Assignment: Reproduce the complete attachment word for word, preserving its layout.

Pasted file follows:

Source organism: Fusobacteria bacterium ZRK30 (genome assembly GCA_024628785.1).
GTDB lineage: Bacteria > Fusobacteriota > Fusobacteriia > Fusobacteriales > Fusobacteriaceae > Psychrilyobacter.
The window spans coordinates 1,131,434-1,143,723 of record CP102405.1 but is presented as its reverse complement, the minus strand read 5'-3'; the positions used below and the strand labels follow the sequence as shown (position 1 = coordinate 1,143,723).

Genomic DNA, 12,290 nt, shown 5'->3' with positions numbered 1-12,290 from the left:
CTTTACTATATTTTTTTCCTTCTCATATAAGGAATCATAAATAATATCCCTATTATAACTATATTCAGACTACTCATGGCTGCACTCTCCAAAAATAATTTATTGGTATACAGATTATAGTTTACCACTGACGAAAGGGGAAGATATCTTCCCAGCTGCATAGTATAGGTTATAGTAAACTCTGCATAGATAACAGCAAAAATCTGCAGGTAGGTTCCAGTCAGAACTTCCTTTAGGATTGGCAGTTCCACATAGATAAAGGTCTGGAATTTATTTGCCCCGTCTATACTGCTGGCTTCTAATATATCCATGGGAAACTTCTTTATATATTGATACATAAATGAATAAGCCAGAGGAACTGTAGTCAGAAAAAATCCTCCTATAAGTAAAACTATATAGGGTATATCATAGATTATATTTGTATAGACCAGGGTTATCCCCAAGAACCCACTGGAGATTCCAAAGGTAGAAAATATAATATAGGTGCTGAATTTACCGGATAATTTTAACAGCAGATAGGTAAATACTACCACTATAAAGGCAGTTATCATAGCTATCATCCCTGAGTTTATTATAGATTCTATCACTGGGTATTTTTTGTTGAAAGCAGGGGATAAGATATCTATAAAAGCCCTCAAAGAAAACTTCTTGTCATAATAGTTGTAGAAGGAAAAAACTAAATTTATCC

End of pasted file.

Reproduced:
Source organism: Fusobacteria bacterium ZRK30 (genome assembly GCA_024628785.1).
GTDB lineage: Bacteria > Fusobacteriota > Fusobacteriia > Fusobacteriales > Fusobacteriaceae > Psychrilyobacter.
The window spans coordinates 1,131,434-1,143,723 of record CP102405.1 but is presented as its reverse complement, the minus strand read 5'-3'; the positions used below and the strand labels follow the sequence as shown (position 1 = coordinate 1,143,723).

Genomic DNA, 12,290 nt, shown 5'->3' with positions numbered 1-12,290 from the left:
CTTTACTATATTTTTTTCCTTCTCATATAAGGAATCATAAATAATATCCCTATTATAACTATATTCAGACTACTCATGGCTGCACTCTCCAAAAATAATTTATTGGTATACAGATTATAGTTTACCACTGACGAAAGGGGAAGATATCTTCCCAGCTGCATAGTATAGGTTATAGTAAACTCTGCATAGATAACAGCAAAAATCTGCAGGTAGGTTCCAGTCAGAACTTCCTTTAGGATTGGCAGTTCCACATAGATAAAGGTCTGGAATTTATTTGCCCCGTCTATACTGCTGGCTTCTAATATATCCATGGGAAACTTCTTTATATATTGATACATAAATGAATAAGCCAGAGGAACTGTAGTCAGAAAAAATCCTCCTATAAGTAAAACTATATAGGGTATATCATAGATTATATTTGTATAGACCAGGGTTATCCCCAAGAACCCACTGGAGATTCCAAAGGTAGAAAATATAATATAGGTGCTGAATTTACCGGATAATTTTAACAGCAGATAGGTAAATACTACCACTATAAAGGCAGTTATCATAGCTATCATCCCTGAGTTTATTATAGATTCTATCACTGGGTATTTTTTGTTGAAAGCAGGGGATAAGATATCTATAAAAGCCCTCAAAGAAAACTTCTTGTCATAATAGTTGTAGAAGGAAAAAACTAAATTTATCC